As with many types of treatment and many conditions, researchers say we need more high quality studies in order to make firm clinical recommendations. However based on the 2015 Cochrane Review (which looked at 7 studies), researchers found that there is moderate quality evidence that acupuncture may improve low back pain (LBP) and pelvic pain (PP) compared to having the usual prenatal care alone (1).
Other findings from the 2015 Cochrane Review:
- Acupuncture was found to significantly reduce pain and improve women’s ability to complete normal activities compared to physiotherapy, sham acupuncture or usual prenatal care (1).
- Groups who started acupuncture at 20 and 26 weeks both experienced a significant reduction in pain, but the group that started at 26 weeks had a larger degree of pain reduction (Ekdahl 2010).
Findings from Other Studies:
- One additional well-designed study compared women having acupuncture to those performing stabilizing exercises or usual care only. Both the acupuncture group and the stabilizing exercises group reported less pain in the morning, but the acupuncture group also reported less pain in the evening (Elden 2005).
- There are a few individual studies of good quality that have been completed since the 2015 Cochrane Review was completed. One found that women having acupuncture had a significant enough reduction in LBP and PP that they missed fewer days of work (6). Another study found that women having ear-only acupuncture (called “auricular”) experienced a significant decrease in pain (5).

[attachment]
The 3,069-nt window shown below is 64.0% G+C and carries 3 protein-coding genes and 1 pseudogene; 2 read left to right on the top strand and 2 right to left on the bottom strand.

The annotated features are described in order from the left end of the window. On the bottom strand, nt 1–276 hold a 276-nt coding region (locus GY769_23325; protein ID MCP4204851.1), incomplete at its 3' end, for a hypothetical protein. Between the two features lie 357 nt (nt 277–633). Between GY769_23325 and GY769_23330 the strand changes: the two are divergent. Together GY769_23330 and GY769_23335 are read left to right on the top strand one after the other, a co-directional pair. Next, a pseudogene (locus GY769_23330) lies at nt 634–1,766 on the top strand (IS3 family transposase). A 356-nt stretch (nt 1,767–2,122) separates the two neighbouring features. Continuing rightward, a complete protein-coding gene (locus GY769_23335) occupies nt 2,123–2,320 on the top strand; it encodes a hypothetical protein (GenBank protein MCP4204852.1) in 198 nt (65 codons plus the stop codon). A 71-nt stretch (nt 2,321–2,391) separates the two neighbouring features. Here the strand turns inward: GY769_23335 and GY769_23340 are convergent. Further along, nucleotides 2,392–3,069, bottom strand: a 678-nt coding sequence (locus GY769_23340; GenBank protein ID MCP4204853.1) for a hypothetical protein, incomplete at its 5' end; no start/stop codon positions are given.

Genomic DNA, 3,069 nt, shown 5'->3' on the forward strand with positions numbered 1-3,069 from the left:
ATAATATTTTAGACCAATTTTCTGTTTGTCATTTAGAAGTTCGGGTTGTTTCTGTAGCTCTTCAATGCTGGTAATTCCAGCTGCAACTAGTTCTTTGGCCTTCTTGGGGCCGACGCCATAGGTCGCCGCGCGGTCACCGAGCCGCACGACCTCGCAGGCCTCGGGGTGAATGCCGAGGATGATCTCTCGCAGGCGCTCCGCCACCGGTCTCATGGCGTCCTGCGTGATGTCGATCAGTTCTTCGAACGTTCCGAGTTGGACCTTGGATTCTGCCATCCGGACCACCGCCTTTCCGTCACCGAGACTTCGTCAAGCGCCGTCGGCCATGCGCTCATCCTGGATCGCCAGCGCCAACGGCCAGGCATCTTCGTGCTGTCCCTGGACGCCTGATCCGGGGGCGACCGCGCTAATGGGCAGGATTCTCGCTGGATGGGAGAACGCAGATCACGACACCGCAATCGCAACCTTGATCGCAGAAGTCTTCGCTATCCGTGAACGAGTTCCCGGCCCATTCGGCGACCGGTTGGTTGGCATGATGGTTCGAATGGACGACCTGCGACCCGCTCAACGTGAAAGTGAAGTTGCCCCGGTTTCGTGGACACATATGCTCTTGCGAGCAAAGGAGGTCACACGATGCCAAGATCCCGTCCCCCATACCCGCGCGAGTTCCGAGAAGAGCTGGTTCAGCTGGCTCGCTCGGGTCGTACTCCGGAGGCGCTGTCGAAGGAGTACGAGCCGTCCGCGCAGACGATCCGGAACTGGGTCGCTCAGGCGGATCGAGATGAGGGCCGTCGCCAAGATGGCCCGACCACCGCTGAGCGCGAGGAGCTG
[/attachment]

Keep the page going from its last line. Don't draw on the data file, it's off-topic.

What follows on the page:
In most of these studies, women received acupuncture two to three times per week in the beginning and then were instructed to reduce to once weekly. In a real-life clinical situation, your acupuncturist will give you an individualized recommendation based on things like the severity of pain, how long you’ve been experiencing it and what is realistic for your life.
Individual studies do typically show that acupuncture reduces LBP and PP during pregnancy- however the evidence is sometimes said to be of low quality. Why is this? It could be that the design of the study wasn’t very good. However in cases where the study design was robust, researchers typically like to combine the data from similar studies so they can make stronger conclusions. The problem they found is that most of the studies that exist were performed in such different ways that it’s impossible to combine the data. This was the case with the 2015 Cochrane Review. So, in the future when we have more studies which are more similar to one another, it will be easier for researchers to combine them and say that there is moderate or high quality evidence for one result or another.
What is acupuncture like during pregnancy?
Your acupuncturist might use a variety of techniques to help, including acupuncture needles, cupping, applying heat locally and other acustimulation techniques that you may even be able to continue at home. Women typically lie on one side during the treatment, supported by a special pregnancy cushion or in some cases in a reclining chair. Your acupuncturist will make sure you feel comfortable and supported.
Is it safe?
When performed by a licensed acupuncturist with experience treating pregnant patients- yes! Acupuncture needles are single-use, sterile and disposable. Studies show that any side-effects are minor and short-lived. Many studies have tracked women and their babies’ health through pregnancy and after delivery and have consistently found that women who had acupuncture during pregnancy compared to those who did not have the same outcomes. For more information on this topic, please visit the page on safety.